Originally published in bigd.bracu.ac.bd on 10 June 2020
Social distancing and lockdown measures to reduce the impact of the COVID-19 outbreak is having a negative impact on the agriculture sector of Bangladesh. This study will focus on these impacts, and suggest policy recommendations to protect this sector to minimise the blow from the pandemic.
Lockdown strategies entail a number of protective measures to flatten the curve against COVID-19 infection, which include border closures, travel restrictions, restaurant closures, and trade disruptions. Consequently this is leaving a significant impact on the agriculture sector, which is already reeling from the deep cut in the price of produce because of low demand and simultaneous increase in the cost of transporting the produce. Historically, quarantines and panic leads to a spike in hunger and malnutrition, as evidenced during the Ebola Virus outbreak in Sierra Leone in 2014.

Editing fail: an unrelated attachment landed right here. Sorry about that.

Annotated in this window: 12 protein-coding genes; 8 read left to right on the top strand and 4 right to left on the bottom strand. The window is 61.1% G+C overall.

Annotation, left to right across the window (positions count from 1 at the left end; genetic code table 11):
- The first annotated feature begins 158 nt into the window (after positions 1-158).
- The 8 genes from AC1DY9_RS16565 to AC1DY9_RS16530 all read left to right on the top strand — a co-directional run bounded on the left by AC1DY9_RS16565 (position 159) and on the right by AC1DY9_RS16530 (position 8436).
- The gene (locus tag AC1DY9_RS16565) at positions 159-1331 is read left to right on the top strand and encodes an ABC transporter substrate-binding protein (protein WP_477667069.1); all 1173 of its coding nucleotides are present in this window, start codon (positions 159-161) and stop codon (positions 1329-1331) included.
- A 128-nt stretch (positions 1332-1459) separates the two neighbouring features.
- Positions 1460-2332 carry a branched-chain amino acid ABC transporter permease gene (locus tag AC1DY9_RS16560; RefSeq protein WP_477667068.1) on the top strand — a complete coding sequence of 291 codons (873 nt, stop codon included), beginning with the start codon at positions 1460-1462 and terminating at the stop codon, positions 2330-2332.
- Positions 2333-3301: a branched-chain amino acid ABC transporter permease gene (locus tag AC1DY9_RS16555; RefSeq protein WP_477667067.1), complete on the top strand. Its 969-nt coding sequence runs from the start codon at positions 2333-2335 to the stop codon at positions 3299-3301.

An article in the Financial Express, discusses how blockages to transport routes, transport restrictions and quarantine measures, shortages of labour, and spikes in product’s prices are obstructive for fresh food supply chains and might also result in increased levels of food loss and waste. These would consequently reduce the productive capacities of farmers, hindering them from selling their produce. The COVID-19 crisis will also reduce food demand as a result of declining incomes and lower frequency of visiting markets due to social distancing measures. The negative impact is already visible – the Daily Star reports that in Rangamati, despite bumper production of fruits, growers are incurring losses as the price has fallen drastically in the local markets of the district due to the outbreak.
The Bangladesh government has emphasized on the importance of the agriculture sector during these times of crisis, with PM Sheikh Hasina directing the Ministry of Agriculture to facilitate farmers and to provide them all necessary materials to ensure that agricultural production does not suffer.
BIGD will start a rapid research study on the extent and nature of the negative impact on the farmers, and suggest possible policy recommendations for safeguarding the sector, which is a crucial sector for our food security, employment generation, and poverty reduction.
While this research is at a formative stage, we plan to interview 3,000 farmers in two rounds. In the first round, the questionnaire would be 15-20 minutes long, and in the second round, it would be slightly longer, about half an hour.
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